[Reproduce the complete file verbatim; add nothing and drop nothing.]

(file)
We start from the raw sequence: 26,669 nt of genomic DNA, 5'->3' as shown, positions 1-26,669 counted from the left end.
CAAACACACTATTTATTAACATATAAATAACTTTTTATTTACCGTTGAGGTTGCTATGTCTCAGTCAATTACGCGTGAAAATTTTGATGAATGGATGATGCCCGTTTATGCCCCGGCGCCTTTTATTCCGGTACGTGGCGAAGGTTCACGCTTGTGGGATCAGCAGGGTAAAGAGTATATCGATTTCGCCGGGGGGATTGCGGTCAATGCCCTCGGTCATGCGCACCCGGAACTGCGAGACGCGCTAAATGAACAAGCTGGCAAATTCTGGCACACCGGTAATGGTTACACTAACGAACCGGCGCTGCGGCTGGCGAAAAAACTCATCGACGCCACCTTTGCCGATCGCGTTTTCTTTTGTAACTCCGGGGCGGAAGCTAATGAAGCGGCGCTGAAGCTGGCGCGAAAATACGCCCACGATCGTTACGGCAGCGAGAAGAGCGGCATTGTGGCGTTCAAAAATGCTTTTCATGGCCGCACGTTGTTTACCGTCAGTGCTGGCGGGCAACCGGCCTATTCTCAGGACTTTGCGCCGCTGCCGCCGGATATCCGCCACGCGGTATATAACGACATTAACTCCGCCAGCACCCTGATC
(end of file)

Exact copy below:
We start from the raw sequence: 26,669 nt of genomic DNA, 5'->3' as shown, positions 1-26,669 counted from the left end.
CAAACACACTATTTATTAACATATAAATAACTTTTTATTTACCGTTGAGGTTGCTATGTCTCAGTCAATTACGCGTGAAAATTTTGATGAATGGATGATGCCCGTTTATGCCCCGGCGCCTTTTATTCCGGTACGTGGCGAAGGTTCACGCTTGTGGGATCAGCAGGGTAAAGAGTATATCGATTTCGCCGGGGGGATTGCGGTCAATGCCCTCGGTCATGCGCACCCGGAACTGCGAGACGCGCTAAATGAACAAGCTGGCAAATTCTGGCACACCGGTAATGGTTACACTAACGAACCGGCGCTGCGGCTGGCGAAAAAACTCATCGACGCCACCTTTGCCGATCGCGTTTTCTTTTGTAACTCCGGGGCGGAAGCTAATGAAGCGGCGCTGAAGCTGGCGCGAAAATACGCCCACGATCGTTACGGCAGCGAGAAGAGCGGCATTGTGGCGTTCAAAAATGCTTTTCATGGCCGCACGTTGTTTACCGTCAGTGCTGGCGGGCAACCGGCCTATTCTCAGGACTTTGCGCCGCTGCCGCCGGATATCCGCCACGCGGTATATAACGACATTAACTCCGCCAGCACCCTGATC